Pope Francis Urges Civil Authorities to Combat Abortion in Speech to U.N.

Pope Francis leads a prayer in Saint Peter's basilica in the Vatican, as part of the World Day of Prayer for the Care of Creation, on September 1, 2015. Pope Francis on September 1 called on priests to pardon women who have abortions, and the doctors who perform them, during …
ANDREAS SOLARO/AFP/Getty Images

ROME — Pope Francis denounced the nations and international groups that promote abortion, telling the U.N. General Assembly Friday that the “unborn child” must be protected.

“Sad to say, some countries and international institutions are also promoting abortion as one of the so-called ‘essential services’ provided in the humanitarian response to the pandemic,” the pope said in a video-streamed message delivered from the Vatican.

“It is troubling to see how simple and convenient it has become for some to deny the existence of a human life as a solution to problems that can and must be solved for both the mother and her unborn child,” he added.

“I urge civil authorities to be especially attentive to children who are denied their fundamental rights and dignity, particularly their right to life and to schooling,” Francis insisted.

The United Nations itself has been one of the “international institutions” that promotes abortion worldwide, especially through the United Nations Population Fund (UNFPA).

“The Chinese government is not the only one culpable in these heinous crimes against women and children,” noted U.S. Rep. Chris Smith (R-NJ) during a 2015 hearing. “The UN Population Fund helped fund birth restrictions, fund forced abortions, and a massive and coercive family planning bureaucracy.”

“The UNFPA whitewashed China’s crimes for decades and continues to do so today,” the congressman continued, observing that UNFPA “justifies its history in China, saying it was ‘tasked by the Executive Committee’ to help China and had to ‘engage with China as a sovereign nation.’”

That same year, the United Nations chastised Poland for its restrictive abortion laws, demanding that it make abortion more accessible.

A document drafted by the U.N. Committee on the Rights of the Child called on Poland to “make the conditions for abortion less restrictive and, in relation to adolescent girls, to reflect the right of the child to express her views and the best interests of the child.”

The U.N. text also demanded that Poland “establish clear standards for a uniform and non-restrictive interpretation of the conditions for legal abortion and relevant procedures”.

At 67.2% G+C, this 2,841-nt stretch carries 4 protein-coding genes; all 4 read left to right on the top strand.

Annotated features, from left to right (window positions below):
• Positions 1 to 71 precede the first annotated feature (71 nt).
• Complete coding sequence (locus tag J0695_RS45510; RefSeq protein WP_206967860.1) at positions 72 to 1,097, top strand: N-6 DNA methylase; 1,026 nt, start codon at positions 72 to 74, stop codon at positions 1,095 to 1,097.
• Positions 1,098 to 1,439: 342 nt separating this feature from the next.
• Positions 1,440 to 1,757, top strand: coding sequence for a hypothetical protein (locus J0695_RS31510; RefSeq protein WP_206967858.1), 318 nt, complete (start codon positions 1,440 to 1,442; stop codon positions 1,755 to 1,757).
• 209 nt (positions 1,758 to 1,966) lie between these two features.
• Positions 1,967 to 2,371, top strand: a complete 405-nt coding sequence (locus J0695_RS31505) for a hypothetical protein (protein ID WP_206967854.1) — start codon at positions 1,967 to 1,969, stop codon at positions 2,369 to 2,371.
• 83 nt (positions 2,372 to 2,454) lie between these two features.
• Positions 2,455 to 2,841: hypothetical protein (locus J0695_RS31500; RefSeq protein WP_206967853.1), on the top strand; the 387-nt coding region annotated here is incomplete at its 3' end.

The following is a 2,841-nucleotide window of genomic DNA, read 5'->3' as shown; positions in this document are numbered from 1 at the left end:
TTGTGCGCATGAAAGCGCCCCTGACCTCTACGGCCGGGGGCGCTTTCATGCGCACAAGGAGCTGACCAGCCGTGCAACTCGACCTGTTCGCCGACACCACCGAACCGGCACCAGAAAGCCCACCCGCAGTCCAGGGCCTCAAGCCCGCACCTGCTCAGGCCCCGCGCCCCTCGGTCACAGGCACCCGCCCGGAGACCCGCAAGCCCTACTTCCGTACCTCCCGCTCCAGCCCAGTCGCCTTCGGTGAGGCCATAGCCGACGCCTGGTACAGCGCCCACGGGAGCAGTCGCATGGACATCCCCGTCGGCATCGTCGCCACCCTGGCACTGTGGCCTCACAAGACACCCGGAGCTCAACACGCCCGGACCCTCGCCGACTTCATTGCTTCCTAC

As he has done on other occasions, the pontiff tied attacks on human life Friday to the reign of a “throwaway culture” in which the dignity of the person is easily trampled.

“At the origin of this ‘throwaway culture’ is a gross lack of respect for human dignity, the promotion of ideologies with reductive understandings of the human person, a denial of the universality of fundamental human rights, and a craving for absolute power and control that is widespread in today’s society,” the pope declared.

“Let us name this for what it is: an attack against humanity itself,” he said.

In his address, the pope also denounced the “ideological colonization” that threatens the basic family unit.

“The first teachers of every child are his or her mother and father,” Francis said, and the family is the “natural and fundamental group unit of society.”

“All too often, the family is the victim of forms of ideological colonialism that weaken it and end up producing in many of its members, especially the most vulnerable, the young and the elderly, a feeling of being orphaned and lacking roots,” he said.

“The breakdown of the family is reflected in the social fragmentation that hinders our efforts to confront common enemies,” he added. “It is time that we reassess and recommit ourselves to achieving our goals.”

The pope went on to speak of other violations of human rights, including a worrisome trend of growing Christian persecution in the world.

It is “painful to see the number of fundamental human rights that in our day continue to be violated with impunity,” Francis said. “The list of such violations is indeed lengthy, and offers us a frightening picture of a humanity abused, wounded, deprived of dignity, freedom and hope for the future.”

“As part of this picture, religious believers continue to endure every kind of persecution, including genocide, because of their beliefs,” he added. “We Christians too are victims of this: how many of our brothers and sisters throughout the world are suffering, forced at times to flee from their ancestral lands, cut off from their rich history and culture.”

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